Redditor u/stephenvsawyer found that HEIC photos were given unlimited backups to Google Photos because they are smaller than JPGs. If Google tried to compress them the files would actually get bigger, which would be a waste of storage space. But Google calls it a bug and says it will fix it.
However, what that means remains unclear. Would Google start charging for HEIC images stored in Photos, even if they’re small and don’t take up much space? Would it forcibly re-convert those pics to compressed JPEG, or compress them further under the HEIC format? And will the fix apply to all HEIC images or just iPhones?
I’m not sure how Google will fix it unless they just check if the file extension is .HEIC and arbitrarily limit these files (arbitrary since converting them would increase their size).
So how do these “silent updates” work, anyway? Why can’t I click links in Safari? And will your future self be happy with your past self’s backup-related decisions? These are the hard questions, folks, and your two favorite geeks tackle them just for you. Plus, listen as John and Dave share your tips, Cool Stuff Found, and more. Mac Geek Gab 771 is here just for you. Press play and enjoy learning at least five new things!
Apple’s Time Capsule and Time Machine are two different products, and Dr. Mac has what you need to know.
Mike Bombich is the founder and president of Bombich Software, the developer of Carbon Copy Cloner. That’s a backup app for the Mac that has saved the day for many users. He’s a former Apple employee.
In this timely post-WWDC show, Mike joins me to explain the structure of APFS drives and the new read-only System files in macOS Catalina. He explained new features of volumes in macOS 10.15, especially how the System is isolated from the Data volume (which contains /Users). He also explained the new firmlinks that tie these two volumes together, making them appear as one. Finally, Mike explained how Carbon Copy Cloner external drives can no longer be HFS+ in Catalina but must become APFS.
Please join us here at TMO in welcoming Carbon Copy Cloner back again as a sponsor of our WWDC Coverage here in 2019. Keeping your data safe is super-important these days, given all the various failures and malware and simple human errors that we all make which can wind up irreparably changing or removing our valuable work.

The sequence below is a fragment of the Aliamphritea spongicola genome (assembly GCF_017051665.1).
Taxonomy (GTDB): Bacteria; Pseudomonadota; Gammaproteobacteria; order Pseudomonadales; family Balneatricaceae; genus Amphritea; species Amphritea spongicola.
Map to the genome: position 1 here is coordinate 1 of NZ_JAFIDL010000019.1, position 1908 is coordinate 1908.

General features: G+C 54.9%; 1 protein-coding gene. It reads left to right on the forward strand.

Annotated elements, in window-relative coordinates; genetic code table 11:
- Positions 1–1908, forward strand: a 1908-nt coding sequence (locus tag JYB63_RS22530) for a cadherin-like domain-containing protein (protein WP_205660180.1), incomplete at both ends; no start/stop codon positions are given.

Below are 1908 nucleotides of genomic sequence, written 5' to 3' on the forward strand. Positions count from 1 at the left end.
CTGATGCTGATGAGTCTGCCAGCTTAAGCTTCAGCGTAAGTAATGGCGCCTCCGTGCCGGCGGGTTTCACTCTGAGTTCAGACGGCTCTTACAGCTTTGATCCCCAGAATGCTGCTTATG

Andrew Orr and Bryan Chaffin join host Kelly Guimont to discuss the latest video about Harry Potter: Wizards Unite, and the Lazy Guide to Backing Up Data.
Dr. Mac’s Rants & Raves Episode #313 World Backup Day isn’t until March 31, but I didn’t want this public service announcement to wait that long: You are going to lose every file on your Mac’s hard and/or solid state drive(s) if those files have not been backed up. – Bob “Dr. Mac” LeVitus Notice how…
This is the time of year when many are on vacation. And making new year’s resolutions. It’s good to reflect on and possibly update one’s Mac backup strategy. John walks us through it.
Today’s Quick Tip is an interesting one (if we do say so ourselves). Did you know you can use one Mac in your house as a Time Machine destination for another? How very very odd. We’ll go over the oddness in its entirety in this article!
Our own Dr. Mac created a public service announcement he calls, “Why not having an offsite backup is not an option…” It’s 90 seconds long and makes an excellent point, so ignore it at your own peril…
Running out of iCloud space? Check your device backups! Depending on how you migrated to any new devices, you may have old info stuck on Apple’s servers, and cleaning it out could save you money from not having to upgrade your storage plan.
August 22, 2017 was the last day that new CrashPlan for Home subscriptions were sold, and October 23, 2018 is the last day it is usable at all (even for peer-to-peer backups).
Sometimes it’s time for a deep dive. Today it’s time for three! Listen as your two favorite geeks dive into Photos, NAS (Synology… and more!), and Backups.
If you need to restore a file or folder from Time Machine but want to put the recovered item on an external drive, how do you go about it? In today’s Quick Tip, we’ll cover how to do that, so you don’t have to take up more space on your Mac than necessary!
If you’re using Time Machine to back up to multiple drives, then sometimes you might need to force a backup to one disk or another (instead of relying on the software’s built-in schedule). In today’s Quick Tip, we’ll tell you how to do that!
Time Machine now saves what are called local snapshots on your Mac’s internal drive; these can be used to restore files when your backup drive isn’t available or even to roll back your entire system. In today’s Quick Tip, we’ll talk about how to take advantage of them!
Bombich Software released version 5.1 of Carbon Copy Cloner on April 24 with snapshot support. There’s a lot to know about this major upgrade, and so some basic Q&A seems in order. Read this first.
Lost some notes out of the Mac’s default Notes app? Never fear—as long as you have a backup! In today’s Quick Tip, we’ll go over how to recover your database from Time Machine, but there are a lot of caveats. A lot. Pay attention to the warnings before you get started!
Apple’s “Field Trip” education event produced a flood of excellent articles about Apple’s standing in the education market. Here are four of the best. And one hits a hot button.